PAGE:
I was recently reading an article published in the British Journal of Medicine in 1987 on the history of coronary care units. As you may know, the coronary (or cardiac) care unit (CCU) is the specialized ward of the hospital where patients with cardiac problems are closely monitored and intensively treated. They are staffed by experienced nurses and monitored around the clock by technicians trained in recognizing heart rhythm problems. The concept of the CCU is now so commonplace that it’s hard to imagine a time when it was considered revolutionary.
The CCU was developed in the 1960s in response to a rise in the perceived incidence of coronary artery disease and heart attacks. Prior to World War II most of our civilian health casualties were victims of infectious diseases such as tuberculosis and pneumonia. The recognized heart problems were principally those involving congenital abnormalities and acquired valvular problems (acute rheumatic fever). In the entire year of 1959 only six articles in the British Heart Journal centered on coronary artery disease. People were simply too busy dying from other things to bother themselves with heart attacks.
The advent of antibiotics, good nutrition, and workplace safety led the way for people to live long enough to develop coronary atherosclerosis. Unfortunately there wasn’t much anyone could really do about it. The mainstay therapy for a heart attack in the 1960s was to simply let the disease runs it’s course and offer bypass surgery only if the patient survived long enough to develop chronic chest pain. Consider this quote cited in the BJM article by the early CCU advocate Gunnar Biörck:
“There are few diseases in the sphere of internal medicine where the average mortality during four to six weeks hospitalization is over 30%, and if the patients with shock are particularly considered, the figure is more than twice as large.”
Imagine that—30% death rate among heart attack patients (over 60% if the patient presents with shock)! It was out of the recognition of this abysmal survival statistic that the concept of the CCU was born.
As time progressed the medical community began to recognize the importance of aggressive therapies to restore blood flow to the blocked artery. In the early 1970s the median time from the onset of symptoms to the initiation of therapy (at the time it was mainly nitroglycerin, oxygen and morphine) was greater than 8 hours. These days the standard of care dictates that we reestablish blood flow within the first 90 minutes of the patient entering the emergency department. It’s not unusual to have a patient resting in a CCU bed—having already undergone successful placement of a coronary stent—within an hour after presenting with chest pain.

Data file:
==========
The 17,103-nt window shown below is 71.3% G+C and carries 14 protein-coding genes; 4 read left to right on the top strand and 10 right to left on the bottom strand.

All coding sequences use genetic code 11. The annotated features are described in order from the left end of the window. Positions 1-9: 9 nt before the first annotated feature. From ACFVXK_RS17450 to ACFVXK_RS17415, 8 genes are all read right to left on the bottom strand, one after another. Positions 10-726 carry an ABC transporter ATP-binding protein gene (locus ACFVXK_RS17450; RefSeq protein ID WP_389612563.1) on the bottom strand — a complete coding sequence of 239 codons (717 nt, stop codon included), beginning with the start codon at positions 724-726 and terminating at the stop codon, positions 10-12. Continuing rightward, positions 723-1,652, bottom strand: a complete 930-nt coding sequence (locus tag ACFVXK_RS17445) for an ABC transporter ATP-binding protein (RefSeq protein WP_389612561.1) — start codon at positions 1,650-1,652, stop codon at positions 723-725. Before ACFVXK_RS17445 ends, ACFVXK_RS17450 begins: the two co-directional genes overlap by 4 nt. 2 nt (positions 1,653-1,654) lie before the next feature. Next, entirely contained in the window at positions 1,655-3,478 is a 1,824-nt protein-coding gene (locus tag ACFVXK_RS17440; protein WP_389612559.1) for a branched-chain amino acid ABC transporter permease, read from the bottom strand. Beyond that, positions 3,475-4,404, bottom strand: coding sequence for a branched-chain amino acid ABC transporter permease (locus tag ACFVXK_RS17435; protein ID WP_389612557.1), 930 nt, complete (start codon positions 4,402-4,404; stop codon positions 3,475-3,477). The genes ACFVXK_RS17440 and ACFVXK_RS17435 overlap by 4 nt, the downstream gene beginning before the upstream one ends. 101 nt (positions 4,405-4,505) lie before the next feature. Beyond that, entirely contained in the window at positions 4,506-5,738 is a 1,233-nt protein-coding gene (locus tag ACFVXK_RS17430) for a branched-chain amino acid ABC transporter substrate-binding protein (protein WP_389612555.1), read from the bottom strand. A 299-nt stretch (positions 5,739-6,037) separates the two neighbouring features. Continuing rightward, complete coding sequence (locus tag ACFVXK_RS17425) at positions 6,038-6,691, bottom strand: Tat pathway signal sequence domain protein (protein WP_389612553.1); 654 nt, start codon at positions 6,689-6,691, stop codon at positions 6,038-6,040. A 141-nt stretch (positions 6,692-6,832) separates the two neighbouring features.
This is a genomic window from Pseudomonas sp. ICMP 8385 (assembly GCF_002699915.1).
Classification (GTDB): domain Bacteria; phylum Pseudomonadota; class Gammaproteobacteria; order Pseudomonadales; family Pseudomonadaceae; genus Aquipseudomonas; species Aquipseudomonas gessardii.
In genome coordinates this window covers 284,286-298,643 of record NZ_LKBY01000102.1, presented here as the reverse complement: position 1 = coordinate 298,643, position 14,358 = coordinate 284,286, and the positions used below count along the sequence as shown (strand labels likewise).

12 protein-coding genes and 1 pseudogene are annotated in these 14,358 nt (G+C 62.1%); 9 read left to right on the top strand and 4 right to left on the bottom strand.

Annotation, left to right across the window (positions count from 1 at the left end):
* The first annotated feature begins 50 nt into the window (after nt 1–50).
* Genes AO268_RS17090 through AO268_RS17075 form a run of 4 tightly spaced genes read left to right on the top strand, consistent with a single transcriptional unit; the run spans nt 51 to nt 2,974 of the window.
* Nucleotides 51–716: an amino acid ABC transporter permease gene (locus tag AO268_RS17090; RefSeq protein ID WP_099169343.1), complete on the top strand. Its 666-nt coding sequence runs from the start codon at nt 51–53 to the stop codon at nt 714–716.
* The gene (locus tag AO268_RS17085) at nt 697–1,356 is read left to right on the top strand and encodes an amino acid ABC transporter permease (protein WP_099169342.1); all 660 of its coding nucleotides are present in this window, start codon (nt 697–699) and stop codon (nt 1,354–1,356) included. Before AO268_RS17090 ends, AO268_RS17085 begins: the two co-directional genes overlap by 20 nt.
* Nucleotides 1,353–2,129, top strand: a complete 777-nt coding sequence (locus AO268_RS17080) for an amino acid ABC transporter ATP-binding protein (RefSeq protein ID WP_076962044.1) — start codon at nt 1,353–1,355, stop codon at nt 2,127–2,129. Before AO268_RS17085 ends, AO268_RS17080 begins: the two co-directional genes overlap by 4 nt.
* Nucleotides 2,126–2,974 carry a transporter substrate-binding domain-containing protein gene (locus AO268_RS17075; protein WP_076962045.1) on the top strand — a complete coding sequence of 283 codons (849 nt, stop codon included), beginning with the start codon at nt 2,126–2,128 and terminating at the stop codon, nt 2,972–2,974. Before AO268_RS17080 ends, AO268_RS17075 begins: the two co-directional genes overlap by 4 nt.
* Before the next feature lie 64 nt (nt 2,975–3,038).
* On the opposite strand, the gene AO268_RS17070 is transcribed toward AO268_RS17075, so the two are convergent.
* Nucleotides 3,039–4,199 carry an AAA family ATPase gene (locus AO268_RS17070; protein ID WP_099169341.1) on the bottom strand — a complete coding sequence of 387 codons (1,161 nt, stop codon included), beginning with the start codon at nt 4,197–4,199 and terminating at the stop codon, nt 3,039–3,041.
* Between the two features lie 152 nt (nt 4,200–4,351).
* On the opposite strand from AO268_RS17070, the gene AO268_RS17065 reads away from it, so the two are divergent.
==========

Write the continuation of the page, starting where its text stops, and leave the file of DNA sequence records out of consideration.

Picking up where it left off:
Bear this historical progression in mind as I relate a conversation I recently had with a young man who came to our hospital with a heart attack. When I met him in the emergency department he was sweaty and pale, wide-eyed with fear. His EKG showed abnormalities reflective of a significant heart attack. Because he came in during the day we were able to whisk him into the catheterization lab with very little delay and open his occluded artery.
The following morning, as I exhorted him to give up his cigarette habit, he interrupted me to share his thoughts on the need for change in his health habits:
“I don’t need to quit smoking. This heart attack thing was a piece of cake. I figure if this happens again I’ll just come in here and you guys will take care of it just like you did yesterday. By the way, when can I go home?”
I have to admit I couldn’t fault his logic even if his level of understanding was sorely deficient. Dr. Biörck in the quote above spoke of a “four to six weeks hospitalization” as the norm for patients with heart attacks. In the 1950s and 60s the average cardiac patient would lounge around the hospital for weeks with strict instructions to engage in no more exertion than was required to summon the pinafore-clad nurse for his daily constitutional. The hard-driving business executive laid low by a coronary event would spend months away from the office as he recuperated amid doting family members. Manual laborers would find themselves permanently disabled and incapable of resuming their usual employment.
Now, as suggested by my impulsive patient, it’s a totally different world. These days, thanks to advances in coronary reperfusion (angioplasty, stents, bypass surgery), medications (beta-blockers, statins, aspirin), and aggressive early detection and treatment standards, we’ve chopped Dr. Biörck’s 4 to 6 weeks down to a mere 48 hours.
Of course, this is all a very good thing and we should be nothing short of ecstatic that a heart attack is no longer the death sentence that it was 50 years ago. I just wish sometimes that a few of my patients would get a little more spooked over the whole ordeal, that they would recognize this experience as a brief introduction to their own mortality and sincerely commit to the changes they need to make.